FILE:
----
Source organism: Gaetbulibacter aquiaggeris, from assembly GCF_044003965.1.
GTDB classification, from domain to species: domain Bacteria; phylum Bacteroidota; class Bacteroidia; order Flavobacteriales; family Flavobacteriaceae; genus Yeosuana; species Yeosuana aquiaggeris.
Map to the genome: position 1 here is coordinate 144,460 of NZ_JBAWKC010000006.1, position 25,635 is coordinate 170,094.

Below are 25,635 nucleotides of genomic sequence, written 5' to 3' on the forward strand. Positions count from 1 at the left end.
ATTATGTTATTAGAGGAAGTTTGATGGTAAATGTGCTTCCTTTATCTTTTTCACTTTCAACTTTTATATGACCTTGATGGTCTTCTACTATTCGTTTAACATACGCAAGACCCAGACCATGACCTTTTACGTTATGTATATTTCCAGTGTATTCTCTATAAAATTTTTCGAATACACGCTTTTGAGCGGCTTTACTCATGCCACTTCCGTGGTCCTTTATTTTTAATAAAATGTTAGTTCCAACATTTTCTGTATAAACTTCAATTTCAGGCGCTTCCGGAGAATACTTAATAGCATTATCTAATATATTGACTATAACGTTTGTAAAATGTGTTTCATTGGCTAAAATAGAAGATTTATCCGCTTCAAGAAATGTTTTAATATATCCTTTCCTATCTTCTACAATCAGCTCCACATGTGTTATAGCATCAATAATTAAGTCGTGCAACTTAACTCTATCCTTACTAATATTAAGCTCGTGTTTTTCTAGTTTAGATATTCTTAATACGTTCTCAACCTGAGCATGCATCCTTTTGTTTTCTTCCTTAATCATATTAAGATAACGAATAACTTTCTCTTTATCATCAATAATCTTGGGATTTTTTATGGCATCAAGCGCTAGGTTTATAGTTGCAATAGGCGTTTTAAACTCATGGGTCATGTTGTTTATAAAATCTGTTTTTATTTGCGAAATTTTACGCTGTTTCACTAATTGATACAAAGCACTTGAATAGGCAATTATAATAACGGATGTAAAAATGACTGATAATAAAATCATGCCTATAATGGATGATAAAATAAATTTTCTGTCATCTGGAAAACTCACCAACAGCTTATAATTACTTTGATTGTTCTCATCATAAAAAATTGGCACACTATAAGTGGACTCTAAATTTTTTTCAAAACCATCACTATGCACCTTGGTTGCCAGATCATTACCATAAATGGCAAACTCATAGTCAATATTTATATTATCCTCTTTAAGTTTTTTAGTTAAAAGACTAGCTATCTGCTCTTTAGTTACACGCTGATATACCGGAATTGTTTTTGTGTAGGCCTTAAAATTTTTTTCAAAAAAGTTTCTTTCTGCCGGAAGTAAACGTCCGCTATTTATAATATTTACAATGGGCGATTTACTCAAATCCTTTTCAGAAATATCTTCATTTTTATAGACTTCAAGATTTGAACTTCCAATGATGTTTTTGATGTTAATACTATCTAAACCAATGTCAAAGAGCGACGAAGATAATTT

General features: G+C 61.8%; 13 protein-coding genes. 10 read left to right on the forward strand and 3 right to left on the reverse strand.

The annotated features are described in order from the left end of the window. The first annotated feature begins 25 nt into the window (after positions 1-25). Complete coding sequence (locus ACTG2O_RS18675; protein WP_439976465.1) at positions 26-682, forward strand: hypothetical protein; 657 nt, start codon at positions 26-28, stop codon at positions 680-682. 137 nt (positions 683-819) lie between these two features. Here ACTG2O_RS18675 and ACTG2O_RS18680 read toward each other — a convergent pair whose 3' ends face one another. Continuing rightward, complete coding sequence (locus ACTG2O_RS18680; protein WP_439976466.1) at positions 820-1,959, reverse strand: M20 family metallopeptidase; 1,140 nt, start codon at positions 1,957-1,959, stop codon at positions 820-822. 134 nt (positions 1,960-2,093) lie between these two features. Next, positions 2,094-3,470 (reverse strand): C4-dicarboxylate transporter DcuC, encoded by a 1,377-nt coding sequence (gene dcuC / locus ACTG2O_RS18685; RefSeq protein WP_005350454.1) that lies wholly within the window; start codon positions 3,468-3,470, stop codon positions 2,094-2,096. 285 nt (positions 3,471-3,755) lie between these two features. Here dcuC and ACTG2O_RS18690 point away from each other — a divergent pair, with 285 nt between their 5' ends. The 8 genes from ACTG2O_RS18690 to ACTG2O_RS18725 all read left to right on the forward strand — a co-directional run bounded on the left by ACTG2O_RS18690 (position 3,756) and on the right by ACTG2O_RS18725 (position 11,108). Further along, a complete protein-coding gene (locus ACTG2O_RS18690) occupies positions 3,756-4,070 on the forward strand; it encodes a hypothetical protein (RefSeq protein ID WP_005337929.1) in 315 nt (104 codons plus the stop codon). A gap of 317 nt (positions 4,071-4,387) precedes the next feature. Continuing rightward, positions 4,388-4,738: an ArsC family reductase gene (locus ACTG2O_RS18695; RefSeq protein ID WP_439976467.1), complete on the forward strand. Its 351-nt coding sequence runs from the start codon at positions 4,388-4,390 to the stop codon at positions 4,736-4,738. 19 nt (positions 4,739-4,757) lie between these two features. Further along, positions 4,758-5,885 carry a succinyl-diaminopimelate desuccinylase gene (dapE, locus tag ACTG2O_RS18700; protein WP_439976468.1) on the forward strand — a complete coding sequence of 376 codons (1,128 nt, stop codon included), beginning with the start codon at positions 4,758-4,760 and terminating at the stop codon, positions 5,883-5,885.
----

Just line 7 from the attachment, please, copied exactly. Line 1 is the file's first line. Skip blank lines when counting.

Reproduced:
The annotated features are described in order from the left end of the window. The first annotated feature begins 25 nt into the window (after positions 1-25). Complete coding sequence (locus ACTG2O_RS18675; protein WP_439976465.1) at positions 26-682, forward strand: hypothetical protein; 657 nt, start codon at positions 26-28, stop codon at positions 680-682. 137 nt (positions 683-819) lie between these two features. Here ACTG2O_RS18675 and ACTG2O_RS18680 read toward each other — a convergent pair whose 3' ends face one another. Continuing rightward, complete coding sequence (locus ACTG2O_RS18680; protein WP_439976466.1) at positions 820-1,959, reverse strand: M20 family metallopeptidase; 1,140 nt, start codon at positions 1,957-1,959, stop codon at positions 820-822. 134 nt (positions 1,960-2,093) lie between these two features. Next, positions 2,094-3,470 (reverse strand): C4-dicarboxylate transporter DcuC, encoded by a 1,377-nt coding sequence (gene dcuC / locus ACTG2O_RS18685; RefSeq protein WP_005350454.1) that lies wholly within the window; start codon positions 3,468-3,470, stop codon positions 2,094-2,096. 285 nt (positions 3,471-3,755) lie between these two features. Here dcuC and ACTG2O_RS18690 point away from each other — a divergent pair, with 285 nt between their 5' ends. The 8 genes from ACTG2O_RS18690 to ACTG2O_RS18725 all read left to right on the forward strand — a co-directional run bounded on the left by ACTG2O_RS18690 (position 3,756) and on the right by ACTG2O_RS18725 (position 11,108). Further along, a complete protein-coding gene (locus ACTG2O_RS18690) occupies positions 3,756-4,070 on the forward strand; it encodes a hypothetical protein (RefSeq protein ID WP_005337929.1) in 315 nt (104 codons plus the stop codon). A gap of 317 nt (positions 4,071-4,387) precedes the next feature. Continuing rightward, positions 4,388-4,738: an ArsC family reductase gene (locus ACTG2O_RS18695; RefSeq protein ID WP_439976467.1), complete on the forward strand. Its 351-nt coding sequence runs from the start codon at positions 4,388-4,390 to the stop codon at positions 4,736-4,738. 19 nt (positions 4,739-4,757) lie between these two features. Further along, positions 4,758-5,885 carry a succinyl-diaminopimelate desuccinylase gene (dapE, locus tag ACTG2O_RS18700; protein WP_439976468.1) on the forward strand — a complete coding sequence of 376 codons (1,128 nt, stop codon included), beginning with the start codon at positions 4,758-4,760 and terminating at the stop codon, positions 5,883-5,885.